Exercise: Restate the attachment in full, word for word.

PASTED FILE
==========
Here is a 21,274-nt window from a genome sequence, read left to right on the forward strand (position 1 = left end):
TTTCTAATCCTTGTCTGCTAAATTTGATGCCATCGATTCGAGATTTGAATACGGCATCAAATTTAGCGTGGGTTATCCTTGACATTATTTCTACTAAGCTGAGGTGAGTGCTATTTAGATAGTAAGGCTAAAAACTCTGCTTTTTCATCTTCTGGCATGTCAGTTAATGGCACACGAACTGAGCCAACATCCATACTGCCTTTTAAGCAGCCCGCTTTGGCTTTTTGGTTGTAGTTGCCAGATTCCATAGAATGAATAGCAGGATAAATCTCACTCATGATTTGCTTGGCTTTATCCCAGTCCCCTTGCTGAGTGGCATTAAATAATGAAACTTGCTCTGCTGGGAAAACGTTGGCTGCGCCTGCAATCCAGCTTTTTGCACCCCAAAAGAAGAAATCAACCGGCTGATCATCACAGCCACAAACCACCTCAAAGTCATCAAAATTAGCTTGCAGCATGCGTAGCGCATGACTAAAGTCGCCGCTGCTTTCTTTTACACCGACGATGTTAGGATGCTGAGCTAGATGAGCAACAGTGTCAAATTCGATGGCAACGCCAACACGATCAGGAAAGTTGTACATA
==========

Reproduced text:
Here is a 21,274-nt window from a genome sequence, read left to right on the forward strand (position 1 = left end):
TTTCTAATCCTTGTCTGCTAAATTTGATGCCATCGATTCGAGATTTGAATACGGCATCAAATTTAGCGTGGGTTATCCTTGACATTATTTCTACTAAGCTGAGGTGAGTGCTATTTAGATAGTAAGGCTAAAAACTCTGCTTTTTCATCTTCTGGCATGTCAGTTAATGGCACACGAACTGAGCCAACATCCATACTGCCTTTTAAGCAGCCCGCTTTGGCTTTTTGGTTGTAGTTGCCAGATTCCATAGAATGAATAGCAGGATAAATCTCACTCATGATTTGCTTGGCTTTATCCCAGTCCCCTTGCTGAGTGGCATTAAATAATGAAACTTGCTCTGCTGGGAAAACGTTGGCTGCGCCTGCAATCCAGCTTTTTGCACCCCAAAAGAAGAAATCAACCGGCTGATCATCACAGCCACAAACCACCTCAAAGTCATCAAAATTAGCTTGCAGCATGCGTAGCGCATGACTAAAGTCGCCGCTGCTTTCTTTTACACCGACGATGTTAGGATGCTGAGCTAGATGAGCAACAGTGTCAAATTCGATGGCAACGCCAACACGATCAGGAAAGTTGTACATA